I have written before about the blessing of having visitors in our home here and here, and this time was certainly no exception. These kids (can I call them kids since I am twice their age?) impressed me so much with their servant hearts, their attitudes of gratefulness, and how they played with and loved on my children. The girls were constantly in the kitchen asking if they could help with food prep; they washed dishes without being asked; the guys did puzzles with the boys and played Mario Kart with them; and they even made their beds every day! One night, the girls all sat and watched with keen interest a film called “Real Love Stories,” in which Rusty and I were featured. (A friend of ours made this film years ago to show the youth group at the Metro Church of Christ in Portland, where we were attending at the time.)

(If any of you AIMers read this post, feel free to pass it on to your parents and let them know what awesome kids I think they raised! I hope my boys turn out just like all of you!)

Rusty and I so enjoy being around young people with a heart for missions. In fact, working with teens and college students was one of the aspects about this opportunity with Operation Ecuador that Rusty found most appealing. He has always enjoyed working with this age-group, from back when we lived in Japan and he got to take the Pac Rim students from Oklahoma Christian University around Tokyo and Nikko for three days. In fact, if we hadn’t gone into missions, I probably would have strongly encouraged Rusty to pursue campus ministry — he has both the heart and the giftedness for it.

For my part, I find the enthusiasm and zeal of young missionary apprentices both heart-warming and contagious. I wouldn’t really call myself an “old” or “seasoned” missionary — we haven’t even been in Ecuador for a year — but we’ve been around the world enough and lived overseas enough to experience the occasional slumps, to have to fight the tendency to become jaded. And sometimes it’s good to remember why missions is so exciting, that it truly is a blessing to join God in the work of reconciling souls to himself. Young people just starting out, just getting their feet wet in the mission field, can help remind us of that.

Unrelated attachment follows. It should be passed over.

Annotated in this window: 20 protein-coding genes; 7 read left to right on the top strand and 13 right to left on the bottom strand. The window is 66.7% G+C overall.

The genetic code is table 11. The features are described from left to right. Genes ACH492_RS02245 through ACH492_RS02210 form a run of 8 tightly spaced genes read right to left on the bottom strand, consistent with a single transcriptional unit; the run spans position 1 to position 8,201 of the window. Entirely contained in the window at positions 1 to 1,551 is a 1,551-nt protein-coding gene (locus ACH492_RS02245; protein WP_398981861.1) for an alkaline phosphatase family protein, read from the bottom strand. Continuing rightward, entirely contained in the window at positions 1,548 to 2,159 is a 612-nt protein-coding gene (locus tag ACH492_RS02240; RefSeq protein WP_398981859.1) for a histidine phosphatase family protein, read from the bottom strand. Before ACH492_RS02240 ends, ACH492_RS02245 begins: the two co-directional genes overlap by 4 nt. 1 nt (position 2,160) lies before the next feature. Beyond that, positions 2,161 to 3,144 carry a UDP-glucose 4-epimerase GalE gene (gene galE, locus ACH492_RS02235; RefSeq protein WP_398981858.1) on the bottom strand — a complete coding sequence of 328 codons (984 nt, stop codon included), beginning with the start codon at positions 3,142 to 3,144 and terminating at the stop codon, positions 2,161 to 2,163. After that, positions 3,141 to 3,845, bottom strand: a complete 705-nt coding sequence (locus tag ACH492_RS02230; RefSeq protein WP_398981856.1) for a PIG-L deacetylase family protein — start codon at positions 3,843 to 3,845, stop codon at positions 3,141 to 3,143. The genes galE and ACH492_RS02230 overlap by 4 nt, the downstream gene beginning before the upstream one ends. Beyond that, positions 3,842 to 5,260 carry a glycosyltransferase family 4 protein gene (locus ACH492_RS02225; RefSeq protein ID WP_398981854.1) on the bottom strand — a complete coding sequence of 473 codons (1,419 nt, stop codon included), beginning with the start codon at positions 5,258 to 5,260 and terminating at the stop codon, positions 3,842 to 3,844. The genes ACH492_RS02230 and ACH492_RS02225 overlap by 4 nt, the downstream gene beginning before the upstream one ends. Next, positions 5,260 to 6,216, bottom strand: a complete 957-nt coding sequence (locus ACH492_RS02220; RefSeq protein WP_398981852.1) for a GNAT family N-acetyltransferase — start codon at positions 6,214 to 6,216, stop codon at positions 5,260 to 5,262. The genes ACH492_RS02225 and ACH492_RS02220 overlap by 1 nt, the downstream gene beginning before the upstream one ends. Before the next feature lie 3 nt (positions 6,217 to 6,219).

I have had many positive experiences with AIMers through the years… from a college roommate who went through the program, to my brother-in-law, to several fantastic AIM teams that we had the privilege to know in Mito, Japan. And I now have another positive experience to add to my list with this team from Sucre. Thank you, AIM, for your high caliber program, and thank you, Sucre Team (Andrea, Kacie, Kaylin, Brett, and Cameron) for staying with us and letting us get to know you!

My Least Favorite Holiday

It’s no secret that Valentine’s Day is my least favorite holiday. It always has been. When I was younger and before I was romantically involved, I used to think this was because I didn’t have that special someone who would buy me flowers and chocolates and treat me like a princess all day. But even after Rusty and I started dating, got engaged, and got married, I just couldn’t shake my distaste for Valentine’s Day.

Now that I have kids, I try to not be very vocal about my opinions of Valentine’s Day. After all, for them, it’s fun! There are cards to make and cookies to decorate (and eat) and parties to go to — and candy, lots of candy! And of course, it can be argued that Valentine’s Day is a day to celebrate love in all its forms — not just romantic love, but the love between parents and children, friendship, and God’s love for us. Still, there is no denying that the holiday in many ways revolves around romantic love. And there is such pressure to show that love in the conventional and contrived ways… with cards, with flowers, with chocolate, with sentimental gifts, with expensive dinners, and so on. In other words, with money.